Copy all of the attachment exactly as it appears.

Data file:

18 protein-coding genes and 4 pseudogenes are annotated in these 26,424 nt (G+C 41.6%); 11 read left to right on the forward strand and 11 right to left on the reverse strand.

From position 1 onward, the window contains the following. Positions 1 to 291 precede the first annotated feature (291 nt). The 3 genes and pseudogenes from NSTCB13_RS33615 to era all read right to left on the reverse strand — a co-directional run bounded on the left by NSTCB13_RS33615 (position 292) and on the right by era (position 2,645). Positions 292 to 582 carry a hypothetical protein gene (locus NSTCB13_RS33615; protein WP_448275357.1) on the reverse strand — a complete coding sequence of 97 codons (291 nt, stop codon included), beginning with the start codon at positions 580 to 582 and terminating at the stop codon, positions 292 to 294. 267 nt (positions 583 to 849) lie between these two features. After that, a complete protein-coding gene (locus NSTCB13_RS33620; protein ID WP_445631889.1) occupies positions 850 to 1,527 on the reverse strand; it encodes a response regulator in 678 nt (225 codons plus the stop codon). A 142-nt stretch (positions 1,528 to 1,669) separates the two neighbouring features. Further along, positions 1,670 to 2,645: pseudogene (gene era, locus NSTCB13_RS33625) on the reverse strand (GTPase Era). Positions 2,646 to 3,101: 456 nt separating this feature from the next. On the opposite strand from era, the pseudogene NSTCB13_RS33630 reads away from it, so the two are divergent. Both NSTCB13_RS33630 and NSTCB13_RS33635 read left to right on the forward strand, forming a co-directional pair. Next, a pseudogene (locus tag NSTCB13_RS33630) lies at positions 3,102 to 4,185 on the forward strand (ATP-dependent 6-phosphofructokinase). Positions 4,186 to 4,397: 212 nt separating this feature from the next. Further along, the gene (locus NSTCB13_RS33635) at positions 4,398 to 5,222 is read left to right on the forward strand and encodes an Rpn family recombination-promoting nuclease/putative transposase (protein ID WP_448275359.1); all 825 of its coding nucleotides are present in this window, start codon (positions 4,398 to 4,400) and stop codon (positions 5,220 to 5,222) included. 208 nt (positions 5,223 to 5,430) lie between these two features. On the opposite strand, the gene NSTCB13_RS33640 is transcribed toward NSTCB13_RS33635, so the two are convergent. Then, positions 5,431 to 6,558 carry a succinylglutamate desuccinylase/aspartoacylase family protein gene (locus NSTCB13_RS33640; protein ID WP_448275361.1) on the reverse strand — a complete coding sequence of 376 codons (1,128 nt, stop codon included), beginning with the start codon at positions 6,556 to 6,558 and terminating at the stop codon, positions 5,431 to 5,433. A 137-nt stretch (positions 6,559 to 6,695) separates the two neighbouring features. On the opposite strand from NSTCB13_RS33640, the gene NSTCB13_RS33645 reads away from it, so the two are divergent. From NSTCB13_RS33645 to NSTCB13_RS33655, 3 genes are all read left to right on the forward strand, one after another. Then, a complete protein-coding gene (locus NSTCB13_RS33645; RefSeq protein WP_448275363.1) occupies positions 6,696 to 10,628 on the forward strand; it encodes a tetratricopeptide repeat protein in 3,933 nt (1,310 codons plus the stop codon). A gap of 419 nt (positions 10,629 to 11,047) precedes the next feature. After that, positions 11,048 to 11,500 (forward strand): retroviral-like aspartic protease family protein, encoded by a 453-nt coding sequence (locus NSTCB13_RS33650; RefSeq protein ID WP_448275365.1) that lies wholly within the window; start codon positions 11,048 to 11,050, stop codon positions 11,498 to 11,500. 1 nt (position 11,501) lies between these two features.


18 protein-coding genes and 4 pseudogenes are annotated in these 26,424 nt (G+C 41.6%); 11 read left to right on the forward strand and 11 right to left on the reverse strand.

From position 1 onward, the window contains the following. Positions 1 to 291 precede the first annotated feature (291 nt). The 3 genes and pseudogenes from NSTCB13_RS33615 to era all read right to left on the reverse strand — a co-directional run bounded on the left by NSTCB13_RS33615 (position 292) and on the right by era (position 2,645). Positions 292 to 582 carry a hypothetical protein gene (locus NSTCB13_RS33615; protein WP_448275357.1) on the reverse strand — a complete coding sequence of 97 codons (291 nt, stop codon included), beginning with the start codon at positions 580 to 582 and terminating at the stop codon, positions 292 to 294. 267 nt (positions 583 to 849) lie between these two features. After that, a complete protein-coding gene (locus NSTCB13_RS33620; protein ID WP_445631889.1) occupies positions 850 to 1,527 on the reverse strand; it encodes a response regulator in 678 nt (225 codons plus the stop codon). A 142-nt stretch (positions 1,528 to 1,669) separates the two neighbouring features. Further along, positions 1,670 to 2,645: pseudogene (gene era, locus NSTCB13_RS33625) on the reverse strand (GTPase Era). Positions 2,646 to 3,101: 456 nt separating this feature from the next. On the opposite strand from era, the pseudogene NSTCB13_RS33630 reads away from it, so the two are divergent. Both NSTCB13_RS33630 and NSTCB13_RS33635 read left to right on the forward strand, forming a co-directional pair. Next, a pseudogene (locus tag NSTCB13_RS33630) lies at positions 3,102 to 4,185 on the forward strand (ATP-dependent 6-phosphofructokinase). Positions 4,186 to 4,397: 212 nt separating this feature from the next. Further along, the gene (locus NSTCB13_RS33635) at positions 4,398 to 5,222 is read left to right on the forward strand and encodes an Rpn family recombination-promoting nuclease/putative transposase (protein ID WP_448275359.1); all 825 of its coding nucleotides are present in this window, start codon (positions 4,398 to 4,400) and stop codon (positions 5,220 to 5,222) included. 208 nt (positions 5,223 to 5,430) lie between these two features. On the opposite strand, the gene NSTCB13_RS33640 is transcribed toward NSTCB13_RS33635, so the two are convergent. Then, positions 5,431 to 6,558 carry a succinylglutamate desuccinylase/aspartoacylase family protein gene (locus NSTCB13_RS33640; protein ID WP_448275361.1) on the reverse strand — a complete coding sequence of 376 codons (1,128 nt, stop codon included), beginning with the start codon at positions 6,556 to 6,558 and terminating at the stop codon, positions 5,431 to 5,433. A 137-nt stretch (positions 6,559 to 6,695) separates the two neighbouring features. On the opposite strand from NSTCB13_RS33640, the gene NSTCB13_RS33645 reads away from it, so the two are divergent. From NSTCB13_RS33645 to NSTCB13_RS33655, 3 genes are all read left to right on the forward strand, one after another. Then, a complete protein-coding gene (locus NSTCB13_RS33645; RefSeq protein WP_448275363.1) occupies positions 6,696 to 10,628 on the forward strand; it encodes a tetratricopeptide repeat protein in 3,933 nt (1,310 codons plus the stop codon). A gap of 419 nt (positions 10,629 to 11,047) precedes the next feature. After that, positions 11,048 to 11,500 (forward strand): retroviral-like aspartic protease family protein, encoded by a 453-nt coding sequence (locus NSTCB13_RS33650; RefSeq protein ID WP_448275365.1) that lies wholly within the window; start codon positions 11,048 to 11,050, stop codon positions 11,498 to 11,500. 1 nt (position 11,501) lies between these two features.